i) The little boy makes him feel good because in him he recognizes his former self and loves the boy to become like him, including having sex with women some day.


“I never heard him say this or became aware that he thought this. He himself had a stepfather and I now wonder if he did not feel close to his own (step) dad and if he really learned how to relate to a father figure, as well as how it feels to be loved by a father. My father was rather ashamed of himself because he had been born illegitimately, which was unacceptable when he was a boy.”


In these answers we see how honest and vulnerable Manfred dares to be when filling out the questionnaire  from behind a computer. The questionnaire gives him the chance to write whatever he feels like, without a therapist sitting opposite him and in whose presence he may perhaps feel embarrassed or ashamed, even though that is not the therapist’s intention. He can ponder at his own speed, perhaps delaying answering the questionnaire for a few days, and then starting to write, and ultimately going with the flow.

Modern ex-gay therapy is all about asking the right questions. There is no magic or coercion involved, as radical gay-lib slanders on the Internet. Neither does it entail hypnosis, inducing shame, dishing out punishment, drilling a client into desired behavior, having fun with electricity, dungeons, and cellars. (Sounds more like a good old gay-bar darkroom to me, whoops! Down slave, down!)

Those are merely paranoid fears, induced by a deliberate disinformation and ignorance campaign to make you look as bad as possible, at the same time hacking Wikipedia and constantly deleting all non-gay-lib publications, and marketed by the old twentieth century anti-psychiatry movement, an outdated world-view which sadly still lingers on.

1. The role of the father

It is surprising to see how Manfred has come to realize his emotional distance to his father, and how he actually shows understanding for this man’s predicament. Let us look at Manfred’s dad. He says his father was born illegitimate, which understandably must have entailed a major psychological blow at the time of the man’s upbringing. It has ruined Dad’s self-concept, making him feel inferior and worthless. It made him no doubt a needy and emotionally neglected child, who took it upon himself to acknowledge that he was the cause of family shame.

His neediness was presumably shamed filled too, and he may have been bullied. In his life, the boy roams around, hoping someone will take him on (this happens very often with illegitimate and orphaned children). His stance would have been one of a lonely wolf, cowering to the wolf-pack, desperate for approval.

No doubt Dad marched around feeling that he had no right to just be himself, but that he had to beg and modestly whine to the superior men who were legitimate and had a right to exist. (These are things that a therapist could immediately elaborate on if Manfred were to go into therapy. The questionnaire leads instantly to the relevant hot spots of acquiring SSA’s).

If this was indeed the deeply ingrained feelings that Dad had about himself, what else are we to expect from Manfred’s upbringing? Could it be that sensitive Manfred saw his father indeed for who he was, someone who has no right to exist, males have no right to exist, and that Manfred ended up identifying with this state of the male mind? I wonder. Sure sounds like it.

Manfred has no memories of Dad in his early years. Are they repressed? And if so, why? After all, he remembers the rest of the family very well. Where was Dad? Could it be that Dad was emotionally absent and unable to give, sensing that legitimate people (women) know how to do that, and that he had no right to give or demand reciprocal love from a young boy?

Could it be that Dad had a deeply ingrained feeling of shame, of sadness, of seeing in his sons a new generation of needy children and that he was all too happy that his wife and sister-in-law knew how to fill the gap? Perhaps he encouraged their generous fondling and doting on his sons, knowing that the boys were in emotionally safe hands, at the same time feeling too inferior to contribute, not knowing how to contribute, being clumsy, awkward, hesitant and needy.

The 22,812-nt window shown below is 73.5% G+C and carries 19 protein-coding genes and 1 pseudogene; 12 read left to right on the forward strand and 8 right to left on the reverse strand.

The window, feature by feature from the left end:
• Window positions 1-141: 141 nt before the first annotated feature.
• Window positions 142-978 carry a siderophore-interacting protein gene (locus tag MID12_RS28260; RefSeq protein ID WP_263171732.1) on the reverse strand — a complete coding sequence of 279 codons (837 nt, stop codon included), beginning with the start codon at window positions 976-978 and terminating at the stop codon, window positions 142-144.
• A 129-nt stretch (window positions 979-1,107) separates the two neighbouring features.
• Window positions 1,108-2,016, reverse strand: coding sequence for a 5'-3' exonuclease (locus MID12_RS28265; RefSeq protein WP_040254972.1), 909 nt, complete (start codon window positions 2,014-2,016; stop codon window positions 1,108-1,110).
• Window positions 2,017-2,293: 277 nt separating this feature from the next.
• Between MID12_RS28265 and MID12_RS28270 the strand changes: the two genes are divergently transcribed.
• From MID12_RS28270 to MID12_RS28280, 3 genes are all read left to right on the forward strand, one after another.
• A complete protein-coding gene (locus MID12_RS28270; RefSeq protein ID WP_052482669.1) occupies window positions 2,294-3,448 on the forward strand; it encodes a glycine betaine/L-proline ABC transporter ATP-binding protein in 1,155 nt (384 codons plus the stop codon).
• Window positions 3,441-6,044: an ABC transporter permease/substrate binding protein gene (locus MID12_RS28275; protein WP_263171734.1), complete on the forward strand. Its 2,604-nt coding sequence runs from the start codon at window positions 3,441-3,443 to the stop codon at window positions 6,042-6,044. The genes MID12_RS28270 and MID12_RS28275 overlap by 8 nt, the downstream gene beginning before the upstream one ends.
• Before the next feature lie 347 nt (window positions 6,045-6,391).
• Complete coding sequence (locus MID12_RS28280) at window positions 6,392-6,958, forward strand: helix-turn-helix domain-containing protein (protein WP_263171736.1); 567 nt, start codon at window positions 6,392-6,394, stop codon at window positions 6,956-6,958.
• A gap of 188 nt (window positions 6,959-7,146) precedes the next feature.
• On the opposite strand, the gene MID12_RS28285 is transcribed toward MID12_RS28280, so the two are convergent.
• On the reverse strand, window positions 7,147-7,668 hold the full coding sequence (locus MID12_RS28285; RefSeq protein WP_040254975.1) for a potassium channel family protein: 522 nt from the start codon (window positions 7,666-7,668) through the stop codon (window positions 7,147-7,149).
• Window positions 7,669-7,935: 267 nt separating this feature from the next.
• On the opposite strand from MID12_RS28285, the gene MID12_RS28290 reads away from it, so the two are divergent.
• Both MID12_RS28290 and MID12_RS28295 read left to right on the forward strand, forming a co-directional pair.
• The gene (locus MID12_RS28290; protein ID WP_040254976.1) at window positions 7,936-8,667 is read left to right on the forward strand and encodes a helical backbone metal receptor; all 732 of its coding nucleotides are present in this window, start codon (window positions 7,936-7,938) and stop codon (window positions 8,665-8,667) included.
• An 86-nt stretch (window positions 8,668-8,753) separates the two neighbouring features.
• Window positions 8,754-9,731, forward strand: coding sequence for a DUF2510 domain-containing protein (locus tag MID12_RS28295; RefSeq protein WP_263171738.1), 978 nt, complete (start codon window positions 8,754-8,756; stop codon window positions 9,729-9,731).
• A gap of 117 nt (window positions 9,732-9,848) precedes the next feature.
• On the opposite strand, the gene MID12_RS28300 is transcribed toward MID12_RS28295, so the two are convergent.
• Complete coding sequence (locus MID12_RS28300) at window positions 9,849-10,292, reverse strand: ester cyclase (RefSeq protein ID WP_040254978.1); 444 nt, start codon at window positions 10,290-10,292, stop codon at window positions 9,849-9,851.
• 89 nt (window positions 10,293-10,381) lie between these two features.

Sensitive Manfred saw it all, and pulled back, so as not to put pressure on his clumsy Dad. Manfred started taking care of Dad too, by withholding him his own need for male affirmation, recognition and approval. Manfred was a good little boy, ultimately at his own expense. And if there was anyone who had a full and acknowledged right to sympathy and understanding, then it would have been his frail brother with his heart condition.

Manfred started living behind the curtains too, just like his father had done. He learnt passivity. ‘Don’t mind me, I am just the scenery, I am part of the wallpaper. Don’t let my male aspirations get in the way’.

2. The role of the mother

To make matters worse, Manfred writes that his mother did not approve of masculine ways, did not want children to grow up and that she even would rather have had a girl instead of a boy. How on earth are you going to acquire a healthy, confident sense of maleness at this rate? It has nothing to do with a genetically induced gayness just popping up out of nowhere, as Gay Affirmative Therapists insist. Only a blind fool would reach that conclusion. Look and you will find.

She wanted babies to remain babies, in other words, she rejects the emerging of a virile, proud and, yes, sexual male. Sensitive Manfred knew, and sensitive Manfred complied. What a good little boy in Squaw Camp he probably was. Manfred went into squaw things: watching make-up being applied, baking cakes, decorating, designing dresses, playing with girls.

His “loving” mother was so generous (I am cynical) to inform her child that Dad actually never wanted children. Look who’s talking! Is she the one who wanted a second son? After all, she said she actually wanted a girl! Is she not spreading bogey-man tales behind her husband’s back, enough to scare the wits out of a child, enough to make his distance to Dad even greater? What an inappropriate thing to tell a child. In the period before you conceive a child, you generally have discussions with your spouse on the desirability of conceiving, aborting or preventing new child birth. How ghastly inappropriate it is, to confide to your son these deeply private details from your own marriage life. We call it psychological incest. How dare you drag him in so close!

Manfred’s mother has deeply ingrained border issues, not knowing how to keep strong and healthy borders during the emotional upbringing of children. In what way were the foundations for late-onset depression laid by this lack of healthy distance, one may ask? And has Manfred now come to blame himself too, just like good old Dad, for being born, for being a burden, for being the wrong gender, for being there at all?